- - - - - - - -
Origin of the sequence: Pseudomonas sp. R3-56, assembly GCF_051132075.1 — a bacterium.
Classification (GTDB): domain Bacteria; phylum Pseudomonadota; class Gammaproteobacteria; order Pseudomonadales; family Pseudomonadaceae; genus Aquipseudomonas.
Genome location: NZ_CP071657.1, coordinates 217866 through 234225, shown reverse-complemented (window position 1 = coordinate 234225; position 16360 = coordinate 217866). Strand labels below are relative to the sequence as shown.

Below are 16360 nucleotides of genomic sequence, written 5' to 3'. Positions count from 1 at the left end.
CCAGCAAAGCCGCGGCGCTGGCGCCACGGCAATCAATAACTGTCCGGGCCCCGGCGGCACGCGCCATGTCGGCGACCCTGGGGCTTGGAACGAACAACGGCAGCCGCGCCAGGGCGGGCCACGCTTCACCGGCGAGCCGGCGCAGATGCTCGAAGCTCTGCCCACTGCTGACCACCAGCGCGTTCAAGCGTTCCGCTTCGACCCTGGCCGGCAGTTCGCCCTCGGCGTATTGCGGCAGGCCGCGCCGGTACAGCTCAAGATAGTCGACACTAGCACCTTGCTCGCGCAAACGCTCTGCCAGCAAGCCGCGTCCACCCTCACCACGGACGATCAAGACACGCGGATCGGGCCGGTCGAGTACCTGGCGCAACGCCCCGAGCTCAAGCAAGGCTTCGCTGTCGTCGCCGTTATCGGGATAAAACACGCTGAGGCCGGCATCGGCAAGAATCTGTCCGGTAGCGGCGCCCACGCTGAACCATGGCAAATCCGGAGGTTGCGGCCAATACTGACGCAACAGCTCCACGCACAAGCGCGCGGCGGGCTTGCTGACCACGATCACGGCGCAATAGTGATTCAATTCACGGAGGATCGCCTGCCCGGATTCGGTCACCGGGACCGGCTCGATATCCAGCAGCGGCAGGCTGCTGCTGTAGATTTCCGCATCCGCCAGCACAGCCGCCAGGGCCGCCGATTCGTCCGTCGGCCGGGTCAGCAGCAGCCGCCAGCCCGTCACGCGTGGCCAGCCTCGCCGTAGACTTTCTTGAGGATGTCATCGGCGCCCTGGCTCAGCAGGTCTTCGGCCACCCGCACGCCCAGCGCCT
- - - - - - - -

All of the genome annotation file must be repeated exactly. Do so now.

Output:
Origin of the sequence: Pseudomonas sp. R3-56, assembly GCF_051132075.1 — a bacterium.
Classification (GTDB): domain Bacteria; phylum Pseudomonadota; class Gammaproteobacteria; order Pseudomonadales; family Pseudomonadaceae; genus Aquipseudomonas.
Genome location: NZ_CP071657.1, coordinates 217866 through 234225, shown reverse-complemented (window position 1 = coordinate 234225; position 16360 = coordinate 217866). Strand labels below are relative to the sequence as shown.

Below are 16360 nucleotides of genomic sequence, written 5' to 3'. Positions count from 1 at the left end.
CCAGCAAAGCCGCGGCGCTGGCGCCACGGCAATCAATAACTGTCCGGGCCCCGGCGGCACGCGCCATGTCGGCGACCCTGGGGCTTGGAACGAACAACGGCAGCCGCGCCAGGGCGGGCCACGCTTCACCGGCGAGCCGGCGCAGATGCTCGAAGCTCTGCCCACTGCTGACCACCAGCGCGTTCAAGCGTTCCGCTTCGACCCTGGCCGGCAGTTCGCCCTCGGCGTATTGCGGCAGGCCGCGCCGGTACAGCTCAAGATAGTCGACACTAGCACCTTGCTCGCGCAAACGCTCTGCCAGCAAGCCGCGTCCACCCTCACCACGGACGATCAAGACACGCGGATCGGGCCGGTCGAGTACCTGGCGCAACGCCCCGAGCTCAAGCAAGGCTTCGCTGTCGTCGCCGTTATCGGGATAAAACACGCTGAGGCCGGCATCGGCAAGAATCTGTCCGGTAGCGGCGCCCACGCTGAACCATGGCAAATCCGGAGGTTGCGGCCAATACTGACGCAACAGCTCCACGCACAAGCGCGCGGCGGGCTTGCTGACCACGATCACGGCGCAATAGTGATTCAATTCACGGAGGATCGCCTGCCCGGATTCGGTCACCGGGACCGGCTCGATATCCAGCAGCGGCAGGCTGCTGCTGTAGATTTCCGCATCCGCCAGCACAGCCGCCAGGGCCGCCGATTCGTCCGTCGGCCGGGTCAGCAGCAGCCGCCAGCCCGTCACGCGTGGCCAGCCTCGCCGTAGACTTTCTTGAGGATGTCATCGGCGCCCTGGCTCAGCAGGTCTTCGGCCACCCGCACGCCCAGCGCCT